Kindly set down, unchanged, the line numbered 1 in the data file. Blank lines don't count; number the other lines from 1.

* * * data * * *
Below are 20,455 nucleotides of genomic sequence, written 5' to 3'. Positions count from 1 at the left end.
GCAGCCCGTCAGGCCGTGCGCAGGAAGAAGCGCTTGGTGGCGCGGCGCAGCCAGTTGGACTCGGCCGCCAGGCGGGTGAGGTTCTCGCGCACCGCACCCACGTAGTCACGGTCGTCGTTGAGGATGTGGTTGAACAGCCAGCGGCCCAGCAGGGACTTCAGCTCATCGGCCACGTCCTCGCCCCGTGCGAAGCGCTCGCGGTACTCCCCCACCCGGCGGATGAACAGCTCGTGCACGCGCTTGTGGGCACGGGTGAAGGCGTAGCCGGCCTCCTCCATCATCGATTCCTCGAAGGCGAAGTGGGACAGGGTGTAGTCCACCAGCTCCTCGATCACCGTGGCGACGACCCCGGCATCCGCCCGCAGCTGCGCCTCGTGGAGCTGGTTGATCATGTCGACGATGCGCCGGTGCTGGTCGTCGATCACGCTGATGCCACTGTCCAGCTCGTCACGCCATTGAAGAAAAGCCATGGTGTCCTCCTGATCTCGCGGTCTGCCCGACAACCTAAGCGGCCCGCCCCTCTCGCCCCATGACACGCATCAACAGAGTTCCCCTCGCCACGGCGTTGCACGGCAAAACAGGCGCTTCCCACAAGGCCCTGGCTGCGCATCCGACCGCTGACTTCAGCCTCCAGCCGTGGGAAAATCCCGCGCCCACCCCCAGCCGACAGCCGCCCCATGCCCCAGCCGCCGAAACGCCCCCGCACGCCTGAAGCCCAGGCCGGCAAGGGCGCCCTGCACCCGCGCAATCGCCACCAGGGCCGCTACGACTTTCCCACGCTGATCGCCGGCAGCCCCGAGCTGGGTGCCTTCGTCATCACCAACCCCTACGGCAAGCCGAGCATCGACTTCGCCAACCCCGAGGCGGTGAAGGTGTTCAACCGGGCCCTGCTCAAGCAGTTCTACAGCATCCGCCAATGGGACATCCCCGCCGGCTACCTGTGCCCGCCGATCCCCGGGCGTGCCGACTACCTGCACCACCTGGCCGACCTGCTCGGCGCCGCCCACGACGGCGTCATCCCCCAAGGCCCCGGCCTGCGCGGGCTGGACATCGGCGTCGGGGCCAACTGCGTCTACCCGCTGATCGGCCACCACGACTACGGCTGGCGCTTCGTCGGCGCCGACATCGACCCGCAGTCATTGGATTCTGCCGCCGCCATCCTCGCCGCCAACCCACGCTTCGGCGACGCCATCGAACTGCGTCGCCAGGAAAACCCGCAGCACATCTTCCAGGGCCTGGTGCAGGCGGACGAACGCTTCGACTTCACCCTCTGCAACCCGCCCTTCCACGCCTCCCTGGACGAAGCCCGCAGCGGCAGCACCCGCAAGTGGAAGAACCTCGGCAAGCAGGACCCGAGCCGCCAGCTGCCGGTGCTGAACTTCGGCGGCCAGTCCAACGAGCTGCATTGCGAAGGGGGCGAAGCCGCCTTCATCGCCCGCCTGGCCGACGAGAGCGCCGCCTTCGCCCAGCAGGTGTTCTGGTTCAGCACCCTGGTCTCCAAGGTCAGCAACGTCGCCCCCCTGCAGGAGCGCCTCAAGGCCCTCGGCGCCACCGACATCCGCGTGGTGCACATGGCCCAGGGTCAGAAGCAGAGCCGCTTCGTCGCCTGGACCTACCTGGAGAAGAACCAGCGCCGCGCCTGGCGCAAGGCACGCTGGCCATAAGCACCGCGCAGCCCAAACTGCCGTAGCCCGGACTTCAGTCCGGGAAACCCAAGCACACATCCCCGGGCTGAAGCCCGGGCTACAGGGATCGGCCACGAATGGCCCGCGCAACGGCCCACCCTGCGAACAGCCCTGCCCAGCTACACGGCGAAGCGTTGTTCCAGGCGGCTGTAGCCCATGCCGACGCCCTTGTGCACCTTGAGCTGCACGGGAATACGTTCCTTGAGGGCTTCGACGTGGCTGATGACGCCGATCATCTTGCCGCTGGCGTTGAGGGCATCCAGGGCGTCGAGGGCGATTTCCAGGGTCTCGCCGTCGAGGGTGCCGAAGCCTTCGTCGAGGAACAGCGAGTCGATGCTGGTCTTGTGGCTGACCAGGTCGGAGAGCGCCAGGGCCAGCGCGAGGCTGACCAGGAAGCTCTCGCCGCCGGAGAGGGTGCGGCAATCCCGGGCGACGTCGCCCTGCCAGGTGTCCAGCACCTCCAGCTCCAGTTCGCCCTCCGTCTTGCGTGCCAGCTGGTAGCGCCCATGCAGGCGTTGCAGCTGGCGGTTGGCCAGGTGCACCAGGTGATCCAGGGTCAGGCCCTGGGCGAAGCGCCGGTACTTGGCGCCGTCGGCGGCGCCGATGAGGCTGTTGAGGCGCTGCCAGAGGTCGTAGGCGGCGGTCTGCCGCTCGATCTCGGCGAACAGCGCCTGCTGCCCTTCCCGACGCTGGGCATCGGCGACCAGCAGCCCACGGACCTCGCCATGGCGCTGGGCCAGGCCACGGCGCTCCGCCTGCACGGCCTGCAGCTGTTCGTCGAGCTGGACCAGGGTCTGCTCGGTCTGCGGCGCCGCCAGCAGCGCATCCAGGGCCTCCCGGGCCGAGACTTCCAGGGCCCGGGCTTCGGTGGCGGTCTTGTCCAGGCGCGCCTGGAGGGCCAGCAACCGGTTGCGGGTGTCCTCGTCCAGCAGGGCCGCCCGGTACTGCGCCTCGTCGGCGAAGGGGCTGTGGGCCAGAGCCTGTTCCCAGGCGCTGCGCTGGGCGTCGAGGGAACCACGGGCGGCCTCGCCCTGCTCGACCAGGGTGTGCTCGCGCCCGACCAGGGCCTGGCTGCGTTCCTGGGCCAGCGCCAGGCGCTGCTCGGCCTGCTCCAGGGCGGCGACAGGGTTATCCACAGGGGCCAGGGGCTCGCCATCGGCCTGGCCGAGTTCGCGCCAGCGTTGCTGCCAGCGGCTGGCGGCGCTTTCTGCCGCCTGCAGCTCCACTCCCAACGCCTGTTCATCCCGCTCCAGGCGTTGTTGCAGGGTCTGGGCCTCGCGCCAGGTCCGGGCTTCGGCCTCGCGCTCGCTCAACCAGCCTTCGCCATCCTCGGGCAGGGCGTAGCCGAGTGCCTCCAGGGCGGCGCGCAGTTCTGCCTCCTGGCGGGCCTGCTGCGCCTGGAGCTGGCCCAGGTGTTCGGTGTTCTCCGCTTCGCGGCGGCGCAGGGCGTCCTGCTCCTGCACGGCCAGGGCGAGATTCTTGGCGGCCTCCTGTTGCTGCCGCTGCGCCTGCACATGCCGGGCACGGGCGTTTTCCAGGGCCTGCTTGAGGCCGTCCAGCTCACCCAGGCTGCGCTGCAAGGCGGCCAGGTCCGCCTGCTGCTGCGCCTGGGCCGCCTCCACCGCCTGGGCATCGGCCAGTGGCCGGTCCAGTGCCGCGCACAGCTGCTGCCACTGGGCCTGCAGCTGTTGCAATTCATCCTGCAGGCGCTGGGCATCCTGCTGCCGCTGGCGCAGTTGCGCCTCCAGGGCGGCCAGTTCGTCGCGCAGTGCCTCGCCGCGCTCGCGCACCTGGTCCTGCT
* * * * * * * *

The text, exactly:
Below are 20,455 nucleotides of genomic sequence, written 5' to 3'. Positions count from 1 at the left end.